Wholesale electricity prices unexpectedly rose last month — despite demand slumping with large parts of the economy shutting down amid the Covid-19 crisis — because the wind blew less as the good weather settled in across the land.
Figures from the monthly report by Bord Gáis Energy show that wholesale electricity prices rose 3% because a significant chunk of the power generated in the all-Ireland power market relies on wind farms.
The report may suggest that retail electricity prices may not fall as sharply as many consumers might have thought when the wholesale prices are eventually passed onto households and their electricity bills despite the price of crude oil having continued to tank in March.
Nonetheless, wholesale electricity prices had already tumbled by 22% in February following the sharp falls in crude oil and because the wind did blow that month. In March, the wind generated 44% of total power, down from the 56% share in February, according to Bord Gáis.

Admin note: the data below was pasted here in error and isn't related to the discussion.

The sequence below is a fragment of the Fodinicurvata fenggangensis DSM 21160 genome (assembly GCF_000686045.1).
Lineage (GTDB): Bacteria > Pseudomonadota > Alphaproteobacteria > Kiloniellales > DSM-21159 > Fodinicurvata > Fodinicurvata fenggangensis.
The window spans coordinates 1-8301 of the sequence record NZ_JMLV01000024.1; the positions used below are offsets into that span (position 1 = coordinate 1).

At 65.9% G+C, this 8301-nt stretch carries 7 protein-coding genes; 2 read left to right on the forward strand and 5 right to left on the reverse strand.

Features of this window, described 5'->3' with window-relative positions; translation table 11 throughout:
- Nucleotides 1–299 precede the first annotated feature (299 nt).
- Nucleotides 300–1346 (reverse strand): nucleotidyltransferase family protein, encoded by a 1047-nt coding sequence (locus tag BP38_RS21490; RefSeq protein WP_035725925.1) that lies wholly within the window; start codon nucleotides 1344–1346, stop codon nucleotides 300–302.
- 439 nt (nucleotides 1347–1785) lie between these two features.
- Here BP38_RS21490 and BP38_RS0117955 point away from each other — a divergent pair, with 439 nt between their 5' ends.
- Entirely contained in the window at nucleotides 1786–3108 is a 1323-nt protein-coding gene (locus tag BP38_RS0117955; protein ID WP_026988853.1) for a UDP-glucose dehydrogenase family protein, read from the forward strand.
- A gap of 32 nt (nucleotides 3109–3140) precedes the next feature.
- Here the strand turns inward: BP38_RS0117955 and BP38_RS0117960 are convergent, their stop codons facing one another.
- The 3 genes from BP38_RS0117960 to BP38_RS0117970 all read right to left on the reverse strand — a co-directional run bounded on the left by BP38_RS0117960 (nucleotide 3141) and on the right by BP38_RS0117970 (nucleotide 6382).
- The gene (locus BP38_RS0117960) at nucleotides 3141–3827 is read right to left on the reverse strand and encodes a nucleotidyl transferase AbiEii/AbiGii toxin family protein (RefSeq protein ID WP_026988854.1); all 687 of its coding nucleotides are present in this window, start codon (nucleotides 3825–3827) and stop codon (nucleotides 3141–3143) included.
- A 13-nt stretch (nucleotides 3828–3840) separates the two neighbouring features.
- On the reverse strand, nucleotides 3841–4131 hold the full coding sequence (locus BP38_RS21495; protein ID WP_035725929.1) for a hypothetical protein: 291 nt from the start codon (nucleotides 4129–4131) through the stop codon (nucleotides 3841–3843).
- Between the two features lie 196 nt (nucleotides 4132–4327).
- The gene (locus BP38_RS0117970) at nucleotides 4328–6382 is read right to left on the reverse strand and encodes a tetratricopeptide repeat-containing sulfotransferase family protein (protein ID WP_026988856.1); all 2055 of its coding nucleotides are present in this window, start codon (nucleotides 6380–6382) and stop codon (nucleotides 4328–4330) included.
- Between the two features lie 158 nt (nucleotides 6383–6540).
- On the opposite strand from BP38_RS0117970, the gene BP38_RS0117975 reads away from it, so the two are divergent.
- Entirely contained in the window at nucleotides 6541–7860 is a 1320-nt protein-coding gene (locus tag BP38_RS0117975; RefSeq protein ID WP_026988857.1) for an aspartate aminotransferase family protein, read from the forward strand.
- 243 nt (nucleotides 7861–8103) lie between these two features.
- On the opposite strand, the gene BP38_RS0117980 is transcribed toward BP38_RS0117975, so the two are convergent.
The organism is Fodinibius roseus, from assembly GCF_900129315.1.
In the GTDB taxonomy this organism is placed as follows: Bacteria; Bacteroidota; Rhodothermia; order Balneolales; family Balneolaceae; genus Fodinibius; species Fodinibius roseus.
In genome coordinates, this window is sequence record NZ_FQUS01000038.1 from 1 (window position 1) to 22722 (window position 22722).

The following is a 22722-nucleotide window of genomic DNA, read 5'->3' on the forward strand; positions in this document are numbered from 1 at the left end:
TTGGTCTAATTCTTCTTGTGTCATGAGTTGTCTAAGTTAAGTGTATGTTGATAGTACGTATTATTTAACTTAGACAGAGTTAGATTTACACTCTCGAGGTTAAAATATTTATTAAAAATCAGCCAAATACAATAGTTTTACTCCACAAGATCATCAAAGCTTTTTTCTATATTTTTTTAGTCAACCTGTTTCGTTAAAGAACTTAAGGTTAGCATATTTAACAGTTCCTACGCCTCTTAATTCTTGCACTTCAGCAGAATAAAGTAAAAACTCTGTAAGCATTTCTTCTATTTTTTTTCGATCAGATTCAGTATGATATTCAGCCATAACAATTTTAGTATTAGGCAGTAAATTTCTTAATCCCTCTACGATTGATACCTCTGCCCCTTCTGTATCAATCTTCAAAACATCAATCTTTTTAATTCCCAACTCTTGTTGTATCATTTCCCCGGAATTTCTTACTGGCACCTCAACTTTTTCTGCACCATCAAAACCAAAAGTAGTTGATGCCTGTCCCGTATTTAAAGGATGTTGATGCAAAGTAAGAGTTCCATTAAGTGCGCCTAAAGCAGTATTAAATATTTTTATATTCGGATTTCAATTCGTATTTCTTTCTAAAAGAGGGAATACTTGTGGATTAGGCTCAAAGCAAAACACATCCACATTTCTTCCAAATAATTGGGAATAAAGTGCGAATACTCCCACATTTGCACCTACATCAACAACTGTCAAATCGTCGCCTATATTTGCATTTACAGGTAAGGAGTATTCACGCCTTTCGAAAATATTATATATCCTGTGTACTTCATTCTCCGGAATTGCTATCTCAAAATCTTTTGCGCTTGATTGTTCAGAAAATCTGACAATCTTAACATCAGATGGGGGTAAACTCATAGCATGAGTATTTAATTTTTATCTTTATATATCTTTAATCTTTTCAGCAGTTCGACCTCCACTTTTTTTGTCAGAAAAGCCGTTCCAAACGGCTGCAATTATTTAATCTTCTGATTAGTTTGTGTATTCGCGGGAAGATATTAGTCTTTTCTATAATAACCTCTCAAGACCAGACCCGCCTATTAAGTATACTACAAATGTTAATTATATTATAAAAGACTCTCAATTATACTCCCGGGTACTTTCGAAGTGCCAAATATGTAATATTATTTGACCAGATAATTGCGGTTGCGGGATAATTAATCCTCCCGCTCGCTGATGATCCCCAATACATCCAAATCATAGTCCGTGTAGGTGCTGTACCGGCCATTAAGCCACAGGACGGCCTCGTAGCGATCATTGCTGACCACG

There was better news for households as wholesale gas prices in March fell by 3%. That was on top of February’s gas price plunge of 21%. Wholesale coal prices rose in March rose by 3% as Chinese factories started to open up again from their extensive Covid-19 lock downs. Overall, the Bord Gáis index, which tracks all the wholesale energy price inputs, tumbled by 37% in March. In February, the weighted index had slid by 15% — as wholesale electricity and gas prices both fell.
In March, Bord Gáis put the average cost of Brent crude oil at $22.70 a barrel, down from $52.50 a barrel in the previous month. Bent was trading yesterday at below $34 a barrel after clawing back some of its huge losses in recent months.
The big oil producing nations are struggling to agree some sort of accord to cut production to drain some of the oil glut on world markets.